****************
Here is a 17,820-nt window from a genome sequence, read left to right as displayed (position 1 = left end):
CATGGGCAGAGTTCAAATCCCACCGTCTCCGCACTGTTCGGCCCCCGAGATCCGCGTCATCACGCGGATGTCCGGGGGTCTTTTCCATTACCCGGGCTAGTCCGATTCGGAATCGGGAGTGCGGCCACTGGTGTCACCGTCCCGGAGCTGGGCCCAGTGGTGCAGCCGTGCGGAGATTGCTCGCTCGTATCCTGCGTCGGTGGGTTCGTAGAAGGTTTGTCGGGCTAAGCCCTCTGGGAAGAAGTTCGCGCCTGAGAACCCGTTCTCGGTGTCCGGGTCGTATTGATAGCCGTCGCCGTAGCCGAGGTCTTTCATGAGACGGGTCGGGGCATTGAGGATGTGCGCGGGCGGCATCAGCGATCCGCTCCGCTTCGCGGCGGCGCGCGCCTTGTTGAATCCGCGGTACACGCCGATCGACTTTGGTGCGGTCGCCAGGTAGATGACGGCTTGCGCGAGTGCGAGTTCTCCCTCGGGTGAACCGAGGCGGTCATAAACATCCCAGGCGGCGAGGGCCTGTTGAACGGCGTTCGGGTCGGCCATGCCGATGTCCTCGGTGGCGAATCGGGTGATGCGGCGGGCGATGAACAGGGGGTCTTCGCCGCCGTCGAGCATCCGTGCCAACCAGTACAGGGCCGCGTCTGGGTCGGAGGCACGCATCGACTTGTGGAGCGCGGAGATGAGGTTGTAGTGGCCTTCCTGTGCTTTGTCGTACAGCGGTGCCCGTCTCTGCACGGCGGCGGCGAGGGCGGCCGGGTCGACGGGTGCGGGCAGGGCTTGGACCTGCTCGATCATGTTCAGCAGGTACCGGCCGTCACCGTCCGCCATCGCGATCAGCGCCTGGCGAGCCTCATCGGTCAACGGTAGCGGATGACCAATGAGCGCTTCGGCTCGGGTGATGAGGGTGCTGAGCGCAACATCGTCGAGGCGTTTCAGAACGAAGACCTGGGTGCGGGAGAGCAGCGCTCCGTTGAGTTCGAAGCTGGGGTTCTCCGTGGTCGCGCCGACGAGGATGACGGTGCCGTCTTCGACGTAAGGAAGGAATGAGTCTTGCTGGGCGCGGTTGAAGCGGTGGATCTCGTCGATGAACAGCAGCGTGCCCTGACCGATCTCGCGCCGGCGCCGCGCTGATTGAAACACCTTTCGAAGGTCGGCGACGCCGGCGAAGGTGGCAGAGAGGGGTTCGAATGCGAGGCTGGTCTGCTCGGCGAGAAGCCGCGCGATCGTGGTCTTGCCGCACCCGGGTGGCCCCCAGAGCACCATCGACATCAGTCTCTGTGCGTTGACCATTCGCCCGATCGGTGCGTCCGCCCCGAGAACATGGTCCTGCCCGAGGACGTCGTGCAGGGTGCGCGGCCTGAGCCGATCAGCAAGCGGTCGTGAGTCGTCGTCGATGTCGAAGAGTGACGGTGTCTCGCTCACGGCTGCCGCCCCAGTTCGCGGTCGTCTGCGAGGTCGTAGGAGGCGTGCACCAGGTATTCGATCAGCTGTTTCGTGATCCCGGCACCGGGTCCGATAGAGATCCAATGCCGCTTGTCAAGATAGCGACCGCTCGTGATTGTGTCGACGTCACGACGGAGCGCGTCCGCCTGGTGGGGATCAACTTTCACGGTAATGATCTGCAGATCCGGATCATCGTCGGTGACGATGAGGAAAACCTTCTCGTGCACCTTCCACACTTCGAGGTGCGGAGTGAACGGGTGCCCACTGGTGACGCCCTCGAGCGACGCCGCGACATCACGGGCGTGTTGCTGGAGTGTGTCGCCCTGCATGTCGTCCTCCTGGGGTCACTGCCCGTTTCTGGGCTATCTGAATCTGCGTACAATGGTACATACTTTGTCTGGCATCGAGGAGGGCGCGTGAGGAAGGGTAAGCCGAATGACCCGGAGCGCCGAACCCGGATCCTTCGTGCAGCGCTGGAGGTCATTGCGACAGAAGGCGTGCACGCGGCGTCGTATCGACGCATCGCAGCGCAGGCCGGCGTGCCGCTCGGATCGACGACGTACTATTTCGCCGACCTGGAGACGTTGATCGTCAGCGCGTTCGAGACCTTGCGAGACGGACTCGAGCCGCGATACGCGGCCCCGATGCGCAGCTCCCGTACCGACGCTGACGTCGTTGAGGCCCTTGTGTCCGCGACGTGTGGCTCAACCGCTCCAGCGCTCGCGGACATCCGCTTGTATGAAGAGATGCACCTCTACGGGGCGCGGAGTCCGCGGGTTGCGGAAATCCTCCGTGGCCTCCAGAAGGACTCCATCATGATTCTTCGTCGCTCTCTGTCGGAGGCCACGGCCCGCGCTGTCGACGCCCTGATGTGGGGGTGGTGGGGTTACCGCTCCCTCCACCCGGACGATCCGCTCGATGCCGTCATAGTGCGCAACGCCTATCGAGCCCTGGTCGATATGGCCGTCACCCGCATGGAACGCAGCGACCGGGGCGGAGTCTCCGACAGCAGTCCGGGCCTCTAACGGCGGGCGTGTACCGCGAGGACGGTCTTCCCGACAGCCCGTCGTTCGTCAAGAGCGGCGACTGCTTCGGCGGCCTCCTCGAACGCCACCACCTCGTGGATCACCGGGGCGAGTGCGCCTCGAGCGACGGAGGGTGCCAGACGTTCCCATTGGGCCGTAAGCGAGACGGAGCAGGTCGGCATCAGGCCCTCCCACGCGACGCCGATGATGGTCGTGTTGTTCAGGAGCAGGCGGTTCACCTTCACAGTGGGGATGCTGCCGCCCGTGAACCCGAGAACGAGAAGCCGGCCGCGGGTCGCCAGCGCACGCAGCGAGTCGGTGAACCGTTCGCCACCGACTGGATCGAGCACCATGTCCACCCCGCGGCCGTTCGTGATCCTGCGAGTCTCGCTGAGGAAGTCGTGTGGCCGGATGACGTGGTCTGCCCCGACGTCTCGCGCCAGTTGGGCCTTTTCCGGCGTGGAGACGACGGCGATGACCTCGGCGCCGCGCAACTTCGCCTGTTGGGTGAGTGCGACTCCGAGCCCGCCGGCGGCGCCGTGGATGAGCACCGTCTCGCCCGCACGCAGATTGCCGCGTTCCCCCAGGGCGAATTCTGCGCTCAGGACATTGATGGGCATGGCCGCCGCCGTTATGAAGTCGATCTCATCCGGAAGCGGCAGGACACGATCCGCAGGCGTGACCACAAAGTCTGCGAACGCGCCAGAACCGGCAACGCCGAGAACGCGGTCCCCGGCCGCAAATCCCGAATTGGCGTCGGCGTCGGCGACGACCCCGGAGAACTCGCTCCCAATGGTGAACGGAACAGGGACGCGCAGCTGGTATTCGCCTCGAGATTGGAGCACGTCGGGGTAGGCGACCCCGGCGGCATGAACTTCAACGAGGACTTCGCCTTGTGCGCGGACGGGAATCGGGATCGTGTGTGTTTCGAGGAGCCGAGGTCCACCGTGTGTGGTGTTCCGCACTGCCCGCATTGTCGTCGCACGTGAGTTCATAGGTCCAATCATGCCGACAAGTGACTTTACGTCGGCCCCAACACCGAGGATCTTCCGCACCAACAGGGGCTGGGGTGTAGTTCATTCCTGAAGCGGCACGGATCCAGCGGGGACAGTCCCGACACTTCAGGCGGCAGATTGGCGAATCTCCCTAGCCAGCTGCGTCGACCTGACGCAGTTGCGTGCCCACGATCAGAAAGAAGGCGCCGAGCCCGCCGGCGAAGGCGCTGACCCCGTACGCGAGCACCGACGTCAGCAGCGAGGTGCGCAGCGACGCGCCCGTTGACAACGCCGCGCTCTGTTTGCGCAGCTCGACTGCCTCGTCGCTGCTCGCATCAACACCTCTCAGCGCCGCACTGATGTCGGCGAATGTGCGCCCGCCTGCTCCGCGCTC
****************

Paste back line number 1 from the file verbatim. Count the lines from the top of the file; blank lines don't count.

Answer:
Here is a 17,820-nt window from a genome sequence, read left to right as displayed (position 1 = left end):